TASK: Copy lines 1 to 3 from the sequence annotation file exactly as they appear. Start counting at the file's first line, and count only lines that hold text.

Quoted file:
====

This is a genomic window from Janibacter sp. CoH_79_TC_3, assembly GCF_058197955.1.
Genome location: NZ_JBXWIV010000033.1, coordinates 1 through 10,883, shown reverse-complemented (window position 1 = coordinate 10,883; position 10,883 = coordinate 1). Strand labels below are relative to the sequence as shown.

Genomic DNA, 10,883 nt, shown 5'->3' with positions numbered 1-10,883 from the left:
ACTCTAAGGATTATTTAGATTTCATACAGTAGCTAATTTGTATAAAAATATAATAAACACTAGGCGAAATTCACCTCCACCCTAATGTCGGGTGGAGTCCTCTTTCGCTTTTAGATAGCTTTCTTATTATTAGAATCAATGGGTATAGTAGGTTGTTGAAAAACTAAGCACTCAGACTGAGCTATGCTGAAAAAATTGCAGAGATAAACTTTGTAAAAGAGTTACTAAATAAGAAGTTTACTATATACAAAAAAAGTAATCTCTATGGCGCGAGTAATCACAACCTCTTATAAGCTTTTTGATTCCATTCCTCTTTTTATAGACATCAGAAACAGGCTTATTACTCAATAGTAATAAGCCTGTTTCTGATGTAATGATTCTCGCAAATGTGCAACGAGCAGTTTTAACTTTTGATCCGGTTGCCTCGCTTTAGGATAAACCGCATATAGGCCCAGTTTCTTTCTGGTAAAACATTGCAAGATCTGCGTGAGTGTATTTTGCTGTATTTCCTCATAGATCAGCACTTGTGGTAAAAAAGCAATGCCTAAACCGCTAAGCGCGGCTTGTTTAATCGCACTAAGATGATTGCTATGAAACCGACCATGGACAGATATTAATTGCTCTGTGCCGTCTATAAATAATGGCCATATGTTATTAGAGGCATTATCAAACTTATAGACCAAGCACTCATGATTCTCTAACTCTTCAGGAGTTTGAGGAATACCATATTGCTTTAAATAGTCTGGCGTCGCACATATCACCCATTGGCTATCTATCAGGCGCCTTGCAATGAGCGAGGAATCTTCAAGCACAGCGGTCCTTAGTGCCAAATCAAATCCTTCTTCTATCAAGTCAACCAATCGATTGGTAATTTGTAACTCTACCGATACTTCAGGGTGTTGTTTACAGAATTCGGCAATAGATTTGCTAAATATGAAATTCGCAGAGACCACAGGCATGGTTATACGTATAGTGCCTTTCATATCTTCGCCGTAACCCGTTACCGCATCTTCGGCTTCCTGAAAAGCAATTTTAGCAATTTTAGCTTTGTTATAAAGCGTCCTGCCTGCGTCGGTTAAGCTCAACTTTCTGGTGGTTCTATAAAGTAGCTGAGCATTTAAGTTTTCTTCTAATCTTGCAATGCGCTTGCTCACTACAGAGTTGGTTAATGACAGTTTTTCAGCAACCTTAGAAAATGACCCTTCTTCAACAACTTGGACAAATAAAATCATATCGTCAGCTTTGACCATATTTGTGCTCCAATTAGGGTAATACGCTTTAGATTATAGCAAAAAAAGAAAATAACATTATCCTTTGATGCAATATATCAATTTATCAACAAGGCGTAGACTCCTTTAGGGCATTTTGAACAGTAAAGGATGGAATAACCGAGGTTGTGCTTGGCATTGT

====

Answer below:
This is a genomic window from Janibacter sp. CoH_79_TC_3, assembly GCF_058197955.1.
Genome location: NZ_JBXWIV010000033.1, coordinates 1 through 10,883, shown reverse-complemented (window position 1 = coordinate 10,883; position 10,883 = coordinate 1). Strand labels below are relative to the sequence as shown.

Genomic DNA, 10,883 nt, shown 5'->3' with positions numbered 1-10,883 from the left: